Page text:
Main Article Content


For more than half a century, my students and I have sought to understand why some learners acquire a deep, meaningful understanding of materials studied, whereas others have only a superficial grasp of the information presented. Often the latter kind of student had high school grades and high standardized test scores. What appeared to underlie the differences in these two groups of students was the differences in the way they approached learning of subject matter. Unfortunately, as a graduate student at the University of Minnesota in the 1950’s, the only learning psychology taught was behavioral psychology, and this largely sought to remove meaning from learning experiments, either by using animals, nonsense syllables, paired-word associations, or other material that would not “contaminate” experiments due to the almost idiosyncratic nature of leaner’s meanings of concepts or ideas. I thought then that behavioral psychology had essentially no relevance to human learning of the kind I was interested in. Fortunately for our research group, Ausubel’s assimilation theory of meaningful learning was published in 1963, and this provided a solid theoretical foundation for the work we were interested in doing.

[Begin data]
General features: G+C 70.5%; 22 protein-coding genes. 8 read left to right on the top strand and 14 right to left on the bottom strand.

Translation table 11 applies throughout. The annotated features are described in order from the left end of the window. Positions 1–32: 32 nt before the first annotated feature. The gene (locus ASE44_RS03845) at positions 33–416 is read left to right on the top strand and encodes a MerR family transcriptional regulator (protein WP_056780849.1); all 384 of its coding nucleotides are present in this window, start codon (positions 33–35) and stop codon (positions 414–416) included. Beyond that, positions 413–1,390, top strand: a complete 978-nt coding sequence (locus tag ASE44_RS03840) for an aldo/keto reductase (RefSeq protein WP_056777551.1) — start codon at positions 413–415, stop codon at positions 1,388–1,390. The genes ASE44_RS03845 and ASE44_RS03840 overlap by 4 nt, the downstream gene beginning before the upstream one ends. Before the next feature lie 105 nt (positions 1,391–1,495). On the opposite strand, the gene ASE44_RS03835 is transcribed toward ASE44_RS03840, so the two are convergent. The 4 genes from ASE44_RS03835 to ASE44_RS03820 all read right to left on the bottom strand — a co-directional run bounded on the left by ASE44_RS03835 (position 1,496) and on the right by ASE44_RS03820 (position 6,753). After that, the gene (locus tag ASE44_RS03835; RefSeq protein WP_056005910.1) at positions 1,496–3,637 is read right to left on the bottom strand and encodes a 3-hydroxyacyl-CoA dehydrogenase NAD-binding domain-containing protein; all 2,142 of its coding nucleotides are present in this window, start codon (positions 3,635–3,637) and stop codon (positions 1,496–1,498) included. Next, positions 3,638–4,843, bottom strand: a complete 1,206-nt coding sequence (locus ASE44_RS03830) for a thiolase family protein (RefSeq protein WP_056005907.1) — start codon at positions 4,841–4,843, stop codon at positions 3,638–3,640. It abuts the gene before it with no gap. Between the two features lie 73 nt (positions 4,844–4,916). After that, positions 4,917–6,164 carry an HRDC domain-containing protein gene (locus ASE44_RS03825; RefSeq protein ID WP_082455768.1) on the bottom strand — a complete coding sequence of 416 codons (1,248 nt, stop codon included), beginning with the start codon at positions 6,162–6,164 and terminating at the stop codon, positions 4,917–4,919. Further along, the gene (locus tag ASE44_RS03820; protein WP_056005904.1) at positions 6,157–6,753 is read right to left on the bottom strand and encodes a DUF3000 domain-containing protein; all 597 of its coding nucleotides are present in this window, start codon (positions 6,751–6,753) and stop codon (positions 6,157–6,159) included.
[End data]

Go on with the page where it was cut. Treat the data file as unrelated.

Article Details

How to Cite
Novak, J. D. (2010). Learning, Creating, and Using Knowledge: Concept maps as facilitative tools in schools and corporations. Journal of E-Learning and Knowledge Society, 6(3).